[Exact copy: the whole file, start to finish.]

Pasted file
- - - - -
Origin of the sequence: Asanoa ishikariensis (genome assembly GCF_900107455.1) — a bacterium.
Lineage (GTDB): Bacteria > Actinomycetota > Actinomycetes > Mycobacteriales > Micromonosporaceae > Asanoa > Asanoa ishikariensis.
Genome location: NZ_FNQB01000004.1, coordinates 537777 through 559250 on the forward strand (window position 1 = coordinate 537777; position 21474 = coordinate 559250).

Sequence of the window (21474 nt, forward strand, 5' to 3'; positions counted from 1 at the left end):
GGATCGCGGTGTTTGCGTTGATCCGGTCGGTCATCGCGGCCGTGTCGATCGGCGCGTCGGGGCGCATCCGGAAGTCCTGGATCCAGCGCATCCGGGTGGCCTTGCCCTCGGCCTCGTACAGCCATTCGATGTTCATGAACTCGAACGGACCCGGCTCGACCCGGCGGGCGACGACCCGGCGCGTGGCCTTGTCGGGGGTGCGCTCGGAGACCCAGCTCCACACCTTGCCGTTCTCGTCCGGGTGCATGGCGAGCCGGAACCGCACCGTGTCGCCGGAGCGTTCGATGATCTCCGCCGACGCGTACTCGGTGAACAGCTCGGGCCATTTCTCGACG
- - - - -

Origin of the sequence: Asanoa ishikariensis (genome assembly GCF_900107455.1) — a bacterium.
Lineage (GTDB): Bacteria > Actinomycetota > Actinomycetes > Mycobacteriales > Micromonosporaceae > Asanoa > Asanoa ishikariensis.
Genome location: NZ_FNQB01000004.1, coordinates 537777 through 559250 on the forward strand (window position 1 = coordinate 537777; position 21474 = coordinate 559250).

Sequence of the window (21474 nt, forward strand, 5' to 3'; positions counted from 1 at the left end):
GGATCGCGGTGTTTGCGTTGATCCGGTCGGTCATCGCGGCCGTGTCGATCGGCGCGTCGGGGCGCATCCGGAAGTCCTGGATCCAGCGCATCCGGGTGGCCTTGCCCTCGGCCTCGTACAGCCATTCGATGTTCATGAACTCGAACGGACCCGGCTCGACCCGGCGGGCGACGACCCGGCGCGTGGCCTTGTCGGGGGTGCGCTCGGAGACCCAGCTCCACACCTTGCCGTTCTCGTCCGGGTGCATGGCGAGCCGGAACCGCACCGTGTCGCCGGAGCGTTCGATGATCTCCGCCGACGCGTACTCGGTGAACAGCTCGGGCCATTTCTCGACG